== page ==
This piece originally appeared in FIN, James Ledbetter’s fintech newsletter.

March 2021 has been the month when a US-sanctioned exchange traded fund (ETF) focused on Bitcoin and/or other cryptocurrencies turned the corner from prohibited to inevitable. This week, a division of Fidelity filed an S-1 to launch an ETF to track the performance of Bitcoin. Earlier in the month, VanEck, which has tried for years to convince the Securities and Exchange Commission (SEC) to allow a Bitcoin-based ETF, made another attempt. Commenting on that effort, John Davi, CEO and chief investment officer at Astoria Portfolio Advisors, told CNBC: “It’s just a matter of time.” That sounds right, and when SEC approval comes it will be less because of a paradigm shift caused by incoming Biden regulators, and more because most of the earlier SEC objections have been resolved or at least addressed.

Several financial outfits, including the Winklevoss twins and VanEck, have tried more than once to create crypto-based ETFs, only to be shot down by the SEC. Some of the earlier efforts hit notes of naive bluster that were bound to land badly in regulatory ears. For example, in a 2018 proposal, the Winklevosses suggested that Bitcoin markets, such as their own Gemini exchange, are “uniquely resistant to manipulation.” The SEC unsurprisingly disagreed. True, there may be a chicken-and-egg dynamic at work here: cryptocurrency markets are subject to manipulation because they’re not well-regulated, but they’re not well-regulated because they’re subject to manipulation. But you don’t have to look very far to find evidence that the Winklevoss assertion was risible.


Beyond market manipulation, which is always going to be a regulatory concern, what exactly does the SEC object to? Crucially, regulators have largely avoided the argument that Bitcoin and cryptocurrency are worthless. Instead, they have focused on details that stem from the innovative nature of crypto. In a December 2017 statement, then-SEC chair Jay Clayton posited a series of questions which would-be crypto ETF investors should ask themselves, and which recent events have shown to be relevant; they include:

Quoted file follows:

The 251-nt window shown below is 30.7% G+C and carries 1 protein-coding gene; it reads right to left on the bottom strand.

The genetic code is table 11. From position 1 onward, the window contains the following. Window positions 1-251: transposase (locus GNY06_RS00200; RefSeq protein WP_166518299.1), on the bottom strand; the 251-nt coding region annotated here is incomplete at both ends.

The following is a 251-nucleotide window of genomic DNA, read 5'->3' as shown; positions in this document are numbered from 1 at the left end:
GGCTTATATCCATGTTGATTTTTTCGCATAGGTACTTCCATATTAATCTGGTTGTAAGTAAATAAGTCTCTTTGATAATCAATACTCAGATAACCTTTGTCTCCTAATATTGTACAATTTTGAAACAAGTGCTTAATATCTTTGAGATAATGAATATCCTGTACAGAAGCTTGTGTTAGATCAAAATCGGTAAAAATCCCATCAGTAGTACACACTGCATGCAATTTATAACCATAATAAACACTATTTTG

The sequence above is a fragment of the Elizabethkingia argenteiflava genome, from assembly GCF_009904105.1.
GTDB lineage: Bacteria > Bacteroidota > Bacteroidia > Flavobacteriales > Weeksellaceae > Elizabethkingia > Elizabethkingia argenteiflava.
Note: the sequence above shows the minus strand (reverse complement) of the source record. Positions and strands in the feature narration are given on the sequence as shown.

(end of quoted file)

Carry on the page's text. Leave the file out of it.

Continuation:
• If a digital wallet is involved, what happens if I lose the key?  Will I still have access to my investment? 
  • If a blockchain is used, is the blockchain open and public?  Has the code been published, and has there been an independent cybersecurity audit?

Subsequent SEC utterances have focused on valuation: How, exactly, does a Bitcoin-based ETF determine what the value of Bitcoin actually is at any given moment? Another issue—which institutional investors also raise—is liquidityA 2018 letter from an SEC official asked:

How would a fund prepare for the possibility that funds investing in cryptocurrency-related futures could grow to represent a substantial portion of the cryptocurrency-related futures markets? How would such a development impact the fund’s portfolio management and liquidity analysis?


Yet another concern is custody: the Investment Company Act of 1940 requires that registered funds must retain custody of their holdings. How, regulators have asked, do you maintain custody of something that doesn’t physically exist, and how can you guarantee that a cyber-based security can’t be hacked and stolen?

Accepting that these are legitimate concerns, they don’t seem insurmountable. To put it bluntly, if Canada can pull it off, why can’t the US? (Brazil, too, has approved a Bitcoin ETF.) Between the broad growth of Bitcoin in recent years and the lessons learned internationally, it seems like most of the SEC concerns can be addressed. For example, here is how Canada’s Purpose Investments’ ETF addresses the storage question:

The Bitcoin in the ETF is held in secure, offline storage, which is also known as “cold” storage because it is not actively connected to the internet. We do use an online or “hot” wallet, but only for transitory purchases when the ETF is buying and selling Bitcoin. The ETF only invests in and holds 100% physically settled Bitcoin.

And here is how Fidelity’s proposed ETF addresses the valuation question:

The Trust’s investment objective is to seek to track the performance of bitcoin, as measured by the performance of the Fidelity Bitcoin Index PR, adjusted for the Trust’s expenses and other liabilities. The Index is constructed using bitcoin price feeds from eligible bitcoin spot markets and a volume-weighted median price (“VWMP”) methodology, calculated every 15 seconds based on VWMP spot market data over rolling 5-minute increments.

Perhaps these are not perfect answers to SEC concerns, and perhaps US law imposes stricter requirements. But enough evolution and innovation has taken place that we will see at least a pilot Bitcoin-based ETF in the US within the next year or two.

This piece originally appeared in FIN, James Ledbetter’s fintech newsletter. Ledbetter is Chief Content Officer of Clarim Media, which owns Techonomy.